I would love to see either “Party Animals” by Reham Aarti or “Claws, Paws, Hooves and Feet” by Robert Carter at the Zoo! I think that they are both very creative as well as interactive – an entire scavenger hunt could be created with the “Party Animals”. And I love the concept of children being able to connect with the animals by both seeing them as well as comparing feet size – I think it will help them gain a better understanding of scale and how we differ from the animal. Plus, this one seems to be way under budget and you could add many more feet around the Zoo!

  6. I like the concept and beautiful twist on habitat design from Marcus Pierce.

  7. Paige W. says:

    Pierce’s proposal is intriguing. It works on two levels. On one level, it will entertain kids to see animals in houses and push their imaginations with made up stories. On another level, starts the important conversation about habitats and wild life conservation. So brilliant.

  8. Rose Jones says:

    I love the mosaic sculptures in “Party Animals.” Imagine turning a corner to be greeted by one of those fun, delightful, and colorful animals!

  9. ChristineZ says:

    Absolutely love the lyrical quality of REHAM AARTI’s “Party Animals”

  10. Kimberly Philley says:

    I’m really impressed by Marcus Pierce’s concept–vivid, expertly rendered, and sparks my imagination–I would love to see it as a mural at the Boise Zoo.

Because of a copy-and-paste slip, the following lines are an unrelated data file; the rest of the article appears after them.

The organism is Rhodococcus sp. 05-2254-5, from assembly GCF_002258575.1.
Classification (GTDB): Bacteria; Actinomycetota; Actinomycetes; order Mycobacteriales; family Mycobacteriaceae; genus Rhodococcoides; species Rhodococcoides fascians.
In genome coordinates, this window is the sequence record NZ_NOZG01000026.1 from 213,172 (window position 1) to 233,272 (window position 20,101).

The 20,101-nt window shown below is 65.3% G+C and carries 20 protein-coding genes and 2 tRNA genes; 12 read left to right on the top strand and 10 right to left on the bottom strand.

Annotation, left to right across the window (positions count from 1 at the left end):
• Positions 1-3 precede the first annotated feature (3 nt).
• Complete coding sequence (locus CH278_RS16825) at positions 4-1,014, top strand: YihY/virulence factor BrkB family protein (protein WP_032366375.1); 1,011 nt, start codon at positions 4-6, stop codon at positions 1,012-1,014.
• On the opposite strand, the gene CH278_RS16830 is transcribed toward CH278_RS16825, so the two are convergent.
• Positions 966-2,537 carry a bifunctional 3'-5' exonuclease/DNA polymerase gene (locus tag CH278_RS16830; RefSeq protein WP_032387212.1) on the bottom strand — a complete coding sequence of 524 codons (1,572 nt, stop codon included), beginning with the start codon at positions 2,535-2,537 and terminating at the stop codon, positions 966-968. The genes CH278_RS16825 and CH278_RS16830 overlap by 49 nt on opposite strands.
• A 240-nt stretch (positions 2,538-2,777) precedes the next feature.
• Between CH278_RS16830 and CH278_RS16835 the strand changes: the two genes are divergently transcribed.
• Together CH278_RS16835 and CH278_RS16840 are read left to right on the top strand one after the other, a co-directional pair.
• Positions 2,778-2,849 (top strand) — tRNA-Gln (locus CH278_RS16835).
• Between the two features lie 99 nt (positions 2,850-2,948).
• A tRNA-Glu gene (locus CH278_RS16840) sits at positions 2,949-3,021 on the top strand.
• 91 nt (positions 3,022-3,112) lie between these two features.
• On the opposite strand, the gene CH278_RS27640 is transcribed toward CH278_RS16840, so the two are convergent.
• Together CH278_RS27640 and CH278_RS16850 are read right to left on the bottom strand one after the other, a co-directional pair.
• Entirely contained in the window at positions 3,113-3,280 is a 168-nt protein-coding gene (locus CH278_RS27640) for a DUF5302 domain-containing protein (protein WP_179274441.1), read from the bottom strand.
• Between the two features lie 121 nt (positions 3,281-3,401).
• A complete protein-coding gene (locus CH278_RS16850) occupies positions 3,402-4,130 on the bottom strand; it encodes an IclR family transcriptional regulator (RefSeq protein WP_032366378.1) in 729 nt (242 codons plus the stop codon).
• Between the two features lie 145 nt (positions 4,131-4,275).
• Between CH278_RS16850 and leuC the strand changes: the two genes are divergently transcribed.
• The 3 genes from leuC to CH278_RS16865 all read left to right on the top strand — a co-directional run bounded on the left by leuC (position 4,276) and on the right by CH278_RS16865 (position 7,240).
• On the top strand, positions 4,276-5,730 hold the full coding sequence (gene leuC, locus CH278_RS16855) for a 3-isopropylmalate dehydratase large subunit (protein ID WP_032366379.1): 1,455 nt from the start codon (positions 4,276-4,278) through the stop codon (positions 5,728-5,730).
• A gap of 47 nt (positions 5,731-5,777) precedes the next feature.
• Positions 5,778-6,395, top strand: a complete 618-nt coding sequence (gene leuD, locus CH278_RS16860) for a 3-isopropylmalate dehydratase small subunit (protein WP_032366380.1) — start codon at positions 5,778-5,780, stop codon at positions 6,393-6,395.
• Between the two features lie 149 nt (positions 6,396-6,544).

11. Heather Plummer says:

    Love the ideas, especially those of Marcus Pierce. Please choose him.

  12. anonymous says:

    As it’s not mentioned in her proposal, Teannalach’s project might be accidentally great when one considers the inversion that happens as viewers/participants enters into a confined, man-made-to-look-like-nature space wherein they can look OUT (through peep-holes) but are also susceptible to being looked AT by those looking in (that this process probably starts with one’s desire to see his/herself reflected, in a shiny surface–as we all do–is priceless). This work is rich with potential meanings–if one follows my interpretation–and seems to reflect the complicated relationship between human/ (captive) animal, natural vs. artificial reality, boundaries (literal and figurative), and the politics of looking/being looked at (theory jargon= “the gaze”). Even without all of this it is sufficiently “Art” (the reflective form alone, sans painting, would be pretty good), but the potential for deeper meanings accessible at a variety of levels makes it “good art”, in my opinion.

  13. Adrienne Lane-Martin says:

    Love the concept of Claws, Paws, Hooves & Feet. What a great idea for kids & adults to interact with the animals without ‘interacting with the animals’. Love it!

  14. Abby says:

    Pierce Project hands down. Very creative, clean looking, and combines the wild and home life beautifully! Genius style!

  15. Nicole says:

    My vote is for Marcus Pierce’s “Habitats!”

  16. Nick Oelrich says:

    I like Stephanie Inman’s Furcula. I like that this piece can act as a monument for an area in the zoo that needs some recognizable landmark. I like that it anticipates the arrival of a new animal to the zoo, and it can help advertise and celebrate this new animal. And even if the vulture is less exotic, or less popular than some other animals, it deserves recognition for its conservation needs.
    This piece is interesting and abstract, has additional layers of interaction with children and adults and maintains an educational element. I would love to see this work in the Zoo.